My wife assures me that it is.
In any case, Herring finally left and the main act came on—Chris Smither. Smither is not Jewish either, I don’t think, but his dad is a university professor, which is pretty much the next best thing. Also, he sang a cutesy, blasphemous rag about evolution—red meat for this crowd, obviously.
The thing about Smither, though, is that, while he is a 100-percent bona fide folk revival fossil down to his witty self-deprecating patter (“I love this place. I feel like I’m such an artist”) and the easy liberal jeremiads (“the trickle down will float you up … surprise, surprise, it ain’t so”) he’s also, actually, well, good. His blues-derived guitar playing is a wonder, whether swinging through a dirty Lightning Hopkins rave-up like “Surprise, Surprise” or using a lighter, Mississippi John Hurt-style flow as on “Time Stood Still.” His voice is hoarse, and his mumbled phrasing is remarkably evocative, like Tom Waits with half the booze and twice the brains. Everything, down to the incidental aspects of his set—the way he uses both feet to create barely audible (though mic’ed) percussive rhythms, or the effortless speed with which he downtunes between songs—is done so professionally, and with such unpretentious nonchalance, that it attains soulfulness almost by default. His performance of “Sittin’ on Top of the World,” which closed the night, was near definitive—a slow, almost-dirge where every drawn-out, supposedly carefree line dripped with bittersweet longing. Even my wife liked him. In fact, she bristled a bit when I informed her that he was, indisputably, and despite his many good qualities, clearly of the folk revival. (“I guess I did hear about him on NPR,” she finally admitted reluctantly.)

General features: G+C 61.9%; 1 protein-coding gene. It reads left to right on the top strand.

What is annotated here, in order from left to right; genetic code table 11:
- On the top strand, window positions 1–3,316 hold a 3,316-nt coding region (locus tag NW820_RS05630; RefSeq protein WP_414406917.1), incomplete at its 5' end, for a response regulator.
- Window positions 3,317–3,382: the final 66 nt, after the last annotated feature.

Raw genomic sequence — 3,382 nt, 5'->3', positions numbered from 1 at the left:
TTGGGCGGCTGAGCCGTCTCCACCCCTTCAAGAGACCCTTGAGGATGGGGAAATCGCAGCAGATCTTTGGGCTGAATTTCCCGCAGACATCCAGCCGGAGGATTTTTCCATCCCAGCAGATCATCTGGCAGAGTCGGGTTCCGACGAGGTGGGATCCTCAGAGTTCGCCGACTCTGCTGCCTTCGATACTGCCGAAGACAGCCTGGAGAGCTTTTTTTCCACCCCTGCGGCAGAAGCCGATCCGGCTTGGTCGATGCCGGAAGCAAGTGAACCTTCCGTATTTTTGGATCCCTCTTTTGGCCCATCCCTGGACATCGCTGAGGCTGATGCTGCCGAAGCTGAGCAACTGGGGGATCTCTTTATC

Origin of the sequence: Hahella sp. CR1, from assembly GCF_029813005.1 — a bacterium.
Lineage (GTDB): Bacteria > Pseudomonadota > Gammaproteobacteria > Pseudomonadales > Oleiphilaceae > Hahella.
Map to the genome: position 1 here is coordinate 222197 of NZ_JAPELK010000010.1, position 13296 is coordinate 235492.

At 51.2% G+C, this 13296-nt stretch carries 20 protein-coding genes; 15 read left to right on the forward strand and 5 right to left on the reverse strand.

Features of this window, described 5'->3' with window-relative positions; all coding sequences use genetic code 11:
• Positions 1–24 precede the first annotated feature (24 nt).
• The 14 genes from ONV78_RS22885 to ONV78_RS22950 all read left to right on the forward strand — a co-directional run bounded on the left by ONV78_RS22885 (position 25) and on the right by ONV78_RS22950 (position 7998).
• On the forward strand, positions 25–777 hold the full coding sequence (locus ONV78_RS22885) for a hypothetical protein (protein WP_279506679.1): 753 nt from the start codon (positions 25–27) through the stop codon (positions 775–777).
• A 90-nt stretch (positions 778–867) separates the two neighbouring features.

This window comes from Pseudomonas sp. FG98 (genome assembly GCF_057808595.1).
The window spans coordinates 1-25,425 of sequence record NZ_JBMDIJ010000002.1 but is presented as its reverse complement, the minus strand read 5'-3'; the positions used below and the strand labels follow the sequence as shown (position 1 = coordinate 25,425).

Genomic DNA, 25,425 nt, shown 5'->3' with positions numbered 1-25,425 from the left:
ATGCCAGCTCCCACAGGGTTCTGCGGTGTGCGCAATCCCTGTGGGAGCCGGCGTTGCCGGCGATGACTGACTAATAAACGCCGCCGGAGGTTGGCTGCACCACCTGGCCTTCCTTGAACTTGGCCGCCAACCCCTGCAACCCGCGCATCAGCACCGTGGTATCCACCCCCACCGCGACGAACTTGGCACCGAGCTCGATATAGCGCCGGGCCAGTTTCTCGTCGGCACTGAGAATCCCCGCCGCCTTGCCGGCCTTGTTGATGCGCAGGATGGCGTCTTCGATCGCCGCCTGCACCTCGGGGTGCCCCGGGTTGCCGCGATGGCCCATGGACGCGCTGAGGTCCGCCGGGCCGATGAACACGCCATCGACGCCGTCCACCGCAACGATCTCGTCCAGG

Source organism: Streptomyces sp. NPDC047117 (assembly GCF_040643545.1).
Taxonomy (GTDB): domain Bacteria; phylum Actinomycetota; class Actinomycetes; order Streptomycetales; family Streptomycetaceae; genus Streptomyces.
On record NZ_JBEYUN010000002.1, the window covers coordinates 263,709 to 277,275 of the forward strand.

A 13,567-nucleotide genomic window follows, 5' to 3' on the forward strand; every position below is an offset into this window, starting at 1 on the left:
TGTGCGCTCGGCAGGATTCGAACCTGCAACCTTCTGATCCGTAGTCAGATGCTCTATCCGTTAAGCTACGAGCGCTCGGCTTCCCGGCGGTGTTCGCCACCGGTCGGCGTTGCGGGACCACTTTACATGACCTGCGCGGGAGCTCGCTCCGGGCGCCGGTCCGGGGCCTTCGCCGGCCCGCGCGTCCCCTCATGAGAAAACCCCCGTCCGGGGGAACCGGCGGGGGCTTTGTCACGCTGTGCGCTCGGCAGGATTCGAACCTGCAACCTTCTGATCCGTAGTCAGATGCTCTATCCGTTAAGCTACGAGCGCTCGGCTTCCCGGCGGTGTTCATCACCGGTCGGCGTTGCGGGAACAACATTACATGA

None of which is to say that Smither escapes the problems endemic to his brethren, necessarily. His humor is witty, but doesn’t have much real bite, and—despite the occasional “Sittin’ On Top of the World”—he rarely tries for emotions much more complicated than self-mockery or diffuse melancholy. When he sings a come on, he sounds amused rather than dangerous; when he ruefully declares that many “perfectly good songwriters become parents and then spend the rest of their lives churning out maudlin crap about their children,” it’s as a prelude to a maudlin and fairly crappy song about his daughter.
But not all art has to be about being edgy and shocking the bourgeoisie. Sometimes, as Carl Wilson noted, it can be about community, even if that community is kind of, well, bourgeois. My parents would love Chris Smither: his easy liberalism, his easy humor, his deft mastery of someone else’s quintessentially American folk idiom. And they’d be right to love him, because he’s great. The concert was welcoming and gentle. Great children’s music, in other words, much like the first tapes of Arlo and Johnny Cash and the Kingston Trio I listened to on an old cassette deck in the back seat of our station wagon, the songs sometimes drowned out by my mom and dad bickering loudly in front.